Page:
If you are thinking about conducting a customer survey at your company, you're moving in the right direction. Customer feedback can help an organization understand what they do well, what needs to improve, and how to best market to new customers. But developing the questionnaire can be quite a task.
What questions do we ask?
How do we ask them?
How many questions do we ask?
If you're asking yourself these common questions about Voice of Customer (VoC), we are here to help. Our VoC company gives you several questions you should think about including in your customer survey.
Here are 8 questions you should include in your customer survey.
Question 1: Net Promoter Score (NPS)
The ultimate benchmarking question in market research. This is based on a scale of 0 to 10 where you ask likelihood to recommend. You group the 9 and 10s into a category called promoters. The 7 and 8s are passives. The 0 to 6s are detractors. The difference between the promoters and detractors is your NPS and it ranges from -100 to +100. This is one you'll want to benchmark yourself against others. Some of the best NPS ratings are Apple, Amazon, and JetBlue in the upper +70s and low +80s.
Question 2: Word Associations
This is a fun question to ask but also one that will provide a lot of depth and understanding of your brand. Ask "what is the first word or phrase that comes to mind when you think of...?" These answers are unaided and asked through an open comment box. The answers can range both positive or negative and make a great word count chart or word cloud. These can also be exported as single responses.
Question 3: Advertising Recall
This is an excellent question to help understand where your customers have seen or heard advertising for your company in the past 30 days. Here, you list off all of the different types of marketing and advertising you've done: social media, billboards, display advertising, television, radio, etc. You can use the results to help guide budget and understand sources of awareness.
Question 4: Importance and Satisfaction
For this question series you should start by asking "what factor(s) are most important to you when selecting a product or firm?" You can either ask respondents to score importance on a 1 to 5 scale, select one choice, or select multiple. Then later in the survey you ask satisfaction with the same criteria on a 1 to 5 scale. Then as you graph each on a scatter plot you can split the scores into quadrants to understand high and low priorities. Higher priorities are areas which were scored high in importance but low in satisfaction.
Question 5: Comparison to Competition and Benchmarks
At Drive Research we always talk about 4 benchmarks you should compare your customer survey results against. The first is your industry peers. These benchmarks can be purchased by your customer survey company. The second is the best-in-class brands. These would be the top NPS scores in the industry. Third is your competition. Ask how your satisfaction compares to the competition in your survey. The fourth and final benchmark is yourself. Compare your scores over time, quarter-after-quarter, year-over-year.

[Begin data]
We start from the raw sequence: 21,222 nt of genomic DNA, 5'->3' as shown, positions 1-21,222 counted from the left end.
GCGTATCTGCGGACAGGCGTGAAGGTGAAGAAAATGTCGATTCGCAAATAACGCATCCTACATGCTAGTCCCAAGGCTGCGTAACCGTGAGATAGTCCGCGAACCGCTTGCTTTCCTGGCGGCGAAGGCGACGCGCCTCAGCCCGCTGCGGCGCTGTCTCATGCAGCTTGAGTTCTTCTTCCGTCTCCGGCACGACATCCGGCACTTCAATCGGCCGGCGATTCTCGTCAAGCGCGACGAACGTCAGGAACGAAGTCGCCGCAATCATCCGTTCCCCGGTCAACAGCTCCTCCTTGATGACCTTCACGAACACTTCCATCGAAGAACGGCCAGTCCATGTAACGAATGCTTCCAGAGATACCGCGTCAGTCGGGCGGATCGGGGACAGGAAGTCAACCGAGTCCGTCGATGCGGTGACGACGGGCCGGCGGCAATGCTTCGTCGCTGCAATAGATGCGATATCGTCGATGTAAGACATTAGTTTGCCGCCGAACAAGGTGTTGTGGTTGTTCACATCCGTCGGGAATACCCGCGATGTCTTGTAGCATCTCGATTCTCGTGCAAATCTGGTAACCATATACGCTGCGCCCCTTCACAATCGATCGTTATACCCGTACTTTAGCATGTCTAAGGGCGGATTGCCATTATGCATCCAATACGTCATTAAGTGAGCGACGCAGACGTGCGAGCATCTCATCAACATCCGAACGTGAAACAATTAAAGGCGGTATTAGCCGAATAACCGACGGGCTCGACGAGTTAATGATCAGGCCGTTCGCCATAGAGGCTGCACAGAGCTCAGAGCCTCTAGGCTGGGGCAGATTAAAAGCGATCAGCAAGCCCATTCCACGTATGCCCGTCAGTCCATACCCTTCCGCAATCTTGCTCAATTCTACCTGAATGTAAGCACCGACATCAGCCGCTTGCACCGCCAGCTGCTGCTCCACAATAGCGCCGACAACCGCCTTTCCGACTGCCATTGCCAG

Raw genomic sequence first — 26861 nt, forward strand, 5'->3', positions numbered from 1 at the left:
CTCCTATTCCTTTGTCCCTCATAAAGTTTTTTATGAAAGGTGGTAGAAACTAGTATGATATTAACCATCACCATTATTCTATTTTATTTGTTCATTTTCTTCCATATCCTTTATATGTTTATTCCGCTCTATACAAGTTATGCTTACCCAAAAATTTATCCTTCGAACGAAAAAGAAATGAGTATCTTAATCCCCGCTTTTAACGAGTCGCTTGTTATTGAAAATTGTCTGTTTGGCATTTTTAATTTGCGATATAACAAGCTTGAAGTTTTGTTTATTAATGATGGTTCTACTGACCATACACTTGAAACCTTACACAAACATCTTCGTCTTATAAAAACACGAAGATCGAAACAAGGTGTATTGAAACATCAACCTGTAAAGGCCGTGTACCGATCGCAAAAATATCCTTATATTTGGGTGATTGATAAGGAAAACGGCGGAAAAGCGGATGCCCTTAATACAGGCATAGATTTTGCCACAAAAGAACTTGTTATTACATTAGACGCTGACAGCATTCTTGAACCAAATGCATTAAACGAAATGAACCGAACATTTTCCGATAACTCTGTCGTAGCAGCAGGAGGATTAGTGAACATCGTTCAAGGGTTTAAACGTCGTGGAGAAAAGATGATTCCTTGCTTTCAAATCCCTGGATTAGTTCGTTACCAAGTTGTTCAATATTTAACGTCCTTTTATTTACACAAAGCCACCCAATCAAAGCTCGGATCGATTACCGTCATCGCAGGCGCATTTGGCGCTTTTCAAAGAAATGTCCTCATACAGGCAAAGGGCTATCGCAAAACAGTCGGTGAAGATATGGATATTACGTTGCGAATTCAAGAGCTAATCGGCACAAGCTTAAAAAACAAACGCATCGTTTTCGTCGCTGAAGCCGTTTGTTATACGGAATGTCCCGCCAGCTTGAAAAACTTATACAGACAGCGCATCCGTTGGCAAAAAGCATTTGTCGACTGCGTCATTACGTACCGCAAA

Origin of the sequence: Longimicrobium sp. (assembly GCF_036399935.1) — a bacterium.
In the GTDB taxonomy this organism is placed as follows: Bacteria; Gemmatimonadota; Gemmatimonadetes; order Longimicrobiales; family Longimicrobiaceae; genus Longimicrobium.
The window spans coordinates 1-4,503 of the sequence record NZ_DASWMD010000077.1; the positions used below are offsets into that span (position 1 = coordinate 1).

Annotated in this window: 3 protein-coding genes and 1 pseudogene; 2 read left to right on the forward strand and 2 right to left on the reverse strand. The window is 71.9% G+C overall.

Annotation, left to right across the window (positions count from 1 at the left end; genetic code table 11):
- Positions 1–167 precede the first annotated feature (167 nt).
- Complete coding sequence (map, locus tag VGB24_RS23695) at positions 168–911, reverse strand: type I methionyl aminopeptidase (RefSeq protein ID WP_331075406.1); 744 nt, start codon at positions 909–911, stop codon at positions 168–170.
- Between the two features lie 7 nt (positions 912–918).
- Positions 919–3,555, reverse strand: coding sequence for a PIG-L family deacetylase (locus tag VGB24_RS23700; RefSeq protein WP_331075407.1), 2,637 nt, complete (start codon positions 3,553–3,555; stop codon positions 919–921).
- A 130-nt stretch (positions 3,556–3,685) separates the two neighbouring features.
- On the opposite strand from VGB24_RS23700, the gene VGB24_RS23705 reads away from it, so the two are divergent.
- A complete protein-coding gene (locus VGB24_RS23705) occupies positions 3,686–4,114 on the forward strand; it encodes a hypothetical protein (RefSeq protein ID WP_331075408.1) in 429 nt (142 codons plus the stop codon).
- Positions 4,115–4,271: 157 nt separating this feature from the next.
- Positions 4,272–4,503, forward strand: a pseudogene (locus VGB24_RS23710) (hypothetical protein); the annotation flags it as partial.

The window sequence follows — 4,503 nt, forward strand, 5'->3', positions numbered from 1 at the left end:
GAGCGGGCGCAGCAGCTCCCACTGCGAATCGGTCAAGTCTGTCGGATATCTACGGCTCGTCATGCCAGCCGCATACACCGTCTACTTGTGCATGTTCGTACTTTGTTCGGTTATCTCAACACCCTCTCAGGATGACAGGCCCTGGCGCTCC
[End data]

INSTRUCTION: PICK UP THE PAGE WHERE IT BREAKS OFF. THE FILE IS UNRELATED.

Question 6: Testimonials
Now we get into the value-added questions. If you do not have a formal testimonial process, a customer survey is a great way to collect a lot of testimonials quickly. You can simply ask customers to provide a 2 to 3 sentence testimonial to use in your marketing materials. Better yet, with an online survey you can set up skip patterns for those who rate you poorly. This will not ask the testimonial question to this audience.
Question 7: Reason to Contact
Use one of the final questions in your customer survey to give the respondent an opportunity to request a follow-up from your company. This can range from a sales lead to question, comment, or issue. If you are going to reach out to your customers through a mass effort like a customer survey, you might as well open the lines of communication and allow some follow-up.
Question 8: Future Research Participation
Finally, use the last question to inquire about future participation in market research. Market research often leads to more questions than answers. If additional questions emerge, you can follow-up with surveys, phone interviews, and other types of market research. The survey can be the first step of many to help you align your strategies with customer wants and needs.
Drive Research is a customer survey company in Syracuse, NY. We work with clients across the country and our team specializes in a number of industries. Interested in working with our Voice of Customer (VoC) company?
Contact us at 315-303-2040 or email us at email@example.com.